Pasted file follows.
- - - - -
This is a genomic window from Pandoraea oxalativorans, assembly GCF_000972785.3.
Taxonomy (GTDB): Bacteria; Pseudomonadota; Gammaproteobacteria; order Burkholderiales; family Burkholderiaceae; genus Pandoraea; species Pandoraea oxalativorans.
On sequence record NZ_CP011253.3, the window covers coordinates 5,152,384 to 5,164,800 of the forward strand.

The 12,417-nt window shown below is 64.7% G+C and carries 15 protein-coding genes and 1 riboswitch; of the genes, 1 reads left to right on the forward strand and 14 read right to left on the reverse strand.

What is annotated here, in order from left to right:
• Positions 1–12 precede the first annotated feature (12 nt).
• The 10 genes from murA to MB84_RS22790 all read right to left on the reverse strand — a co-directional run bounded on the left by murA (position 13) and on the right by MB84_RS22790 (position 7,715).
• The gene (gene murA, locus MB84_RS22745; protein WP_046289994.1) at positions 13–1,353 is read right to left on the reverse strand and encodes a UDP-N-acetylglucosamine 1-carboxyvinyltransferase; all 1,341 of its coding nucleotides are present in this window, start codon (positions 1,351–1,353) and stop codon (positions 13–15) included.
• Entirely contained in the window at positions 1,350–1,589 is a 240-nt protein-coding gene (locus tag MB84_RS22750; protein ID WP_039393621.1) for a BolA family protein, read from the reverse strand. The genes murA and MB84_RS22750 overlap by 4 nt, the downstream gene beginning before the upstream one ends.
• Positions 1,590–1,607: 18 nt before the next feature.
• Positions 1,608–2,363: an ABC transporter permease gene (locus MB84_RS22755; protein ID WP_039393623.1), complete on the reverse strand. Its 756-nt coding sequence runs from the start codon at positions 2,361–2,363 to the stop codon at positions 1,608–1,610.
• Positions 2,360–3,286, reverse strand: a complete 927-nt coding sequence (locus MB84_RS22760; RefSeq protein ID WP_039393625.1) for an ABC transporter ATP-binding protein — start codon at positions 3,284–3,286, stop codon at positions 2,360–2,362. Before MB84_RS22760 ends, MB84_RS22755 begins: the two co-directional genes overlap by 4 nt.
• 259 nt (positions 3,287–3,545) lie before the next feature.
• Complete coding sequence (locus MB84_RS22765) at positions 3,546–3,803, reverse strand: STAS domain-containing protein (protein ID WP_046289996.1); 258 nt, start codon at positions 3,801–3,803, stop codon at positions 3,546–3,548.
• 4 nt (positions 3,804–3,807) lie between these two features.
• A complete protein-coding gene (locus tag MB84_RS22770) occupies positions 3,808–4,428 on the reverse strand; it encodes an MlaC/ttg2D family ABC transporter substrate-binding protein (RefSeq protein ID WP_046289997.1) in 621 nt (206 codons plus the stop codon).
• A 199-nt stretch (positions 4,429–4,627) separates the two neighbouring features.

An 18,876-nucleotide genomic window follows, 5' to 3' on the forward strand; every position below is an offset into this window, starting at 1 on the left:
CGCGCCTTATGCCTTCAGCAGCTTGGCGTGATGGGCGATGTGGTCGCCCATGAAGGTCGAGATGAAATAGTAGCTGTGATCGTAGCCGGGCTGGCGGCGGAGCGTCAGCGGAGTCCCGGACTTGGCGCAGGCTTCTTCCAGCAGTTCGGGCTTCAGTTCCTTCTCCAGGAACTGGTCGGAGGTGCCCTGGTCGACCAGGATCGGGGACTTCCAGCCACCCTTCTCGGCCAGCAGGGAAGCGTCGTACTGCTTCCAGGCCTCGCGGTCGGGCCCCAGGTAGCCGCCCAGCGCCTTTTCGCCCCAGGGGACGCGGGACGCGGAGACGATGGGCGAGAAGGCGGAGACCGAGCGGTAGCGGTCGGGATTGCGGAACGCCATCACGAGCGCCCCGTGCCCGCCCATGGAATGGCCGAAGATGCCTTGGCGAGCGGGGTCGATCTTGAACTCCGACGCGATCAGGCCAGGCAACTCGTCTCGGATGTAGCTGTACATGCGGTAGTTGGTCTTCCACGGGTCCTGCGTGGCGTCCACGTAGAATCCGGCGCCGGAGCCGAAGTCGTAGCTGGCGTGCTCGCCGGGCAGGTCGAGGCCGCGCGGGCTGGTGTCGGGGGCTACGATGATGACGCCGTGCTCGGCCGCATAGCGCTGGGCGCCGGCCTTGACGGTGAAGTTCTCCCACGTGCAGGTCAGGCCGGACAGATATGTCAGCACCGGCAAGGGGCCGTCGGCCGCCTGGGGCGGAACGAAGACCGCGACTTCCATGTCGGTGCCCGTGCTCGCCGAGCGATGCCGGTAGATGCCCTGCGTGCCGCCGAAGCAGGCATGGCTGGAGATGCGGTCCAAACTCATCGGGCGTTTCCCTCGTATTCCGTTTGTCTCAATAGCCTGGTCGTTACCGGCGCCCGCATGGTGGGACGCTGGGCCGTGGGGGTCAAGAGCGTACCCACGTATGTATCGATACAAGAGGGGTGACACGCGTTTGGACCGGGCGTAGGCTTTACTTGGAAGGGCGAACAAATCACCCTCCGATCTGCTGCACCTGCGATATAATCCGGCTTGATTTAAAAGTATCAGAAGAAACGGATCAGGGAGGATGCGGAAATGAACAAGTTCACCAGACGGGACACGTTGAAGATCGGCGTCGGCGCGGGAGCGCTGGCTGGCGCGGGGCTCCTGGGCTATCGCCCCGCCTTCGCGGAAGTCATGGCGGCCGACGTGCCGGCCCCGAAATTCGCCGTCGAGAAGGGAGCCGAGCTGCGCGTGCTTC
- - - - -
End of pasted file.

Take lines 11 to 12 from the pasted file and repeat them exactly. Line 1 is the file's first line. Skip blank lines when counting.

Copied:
• Positions 1,608–2,363: an ABC transporter permease gene (locus MB84_RS22755; protein ID WP_039393623.1), complete on the reverse strand. Its 756-nt coding sequence runs from the start codon at positions 2,361–2,363 to the stop codon at positions 1,608–1,610.
• Positions 2,360–3,286, reverse strand: a complete 927-nt coding sequence (locus MB84_RS22760; RefSeq protein ID WP_039393625.1) for an ABC transporter ATP-binding protein — start codon at positions 3,284–3,286, stop codon at positions 2,360–2,362. Before MB84_RS22760 ends, MB84_RS22755 begins: the two co-directional genes overlap by 4 nt.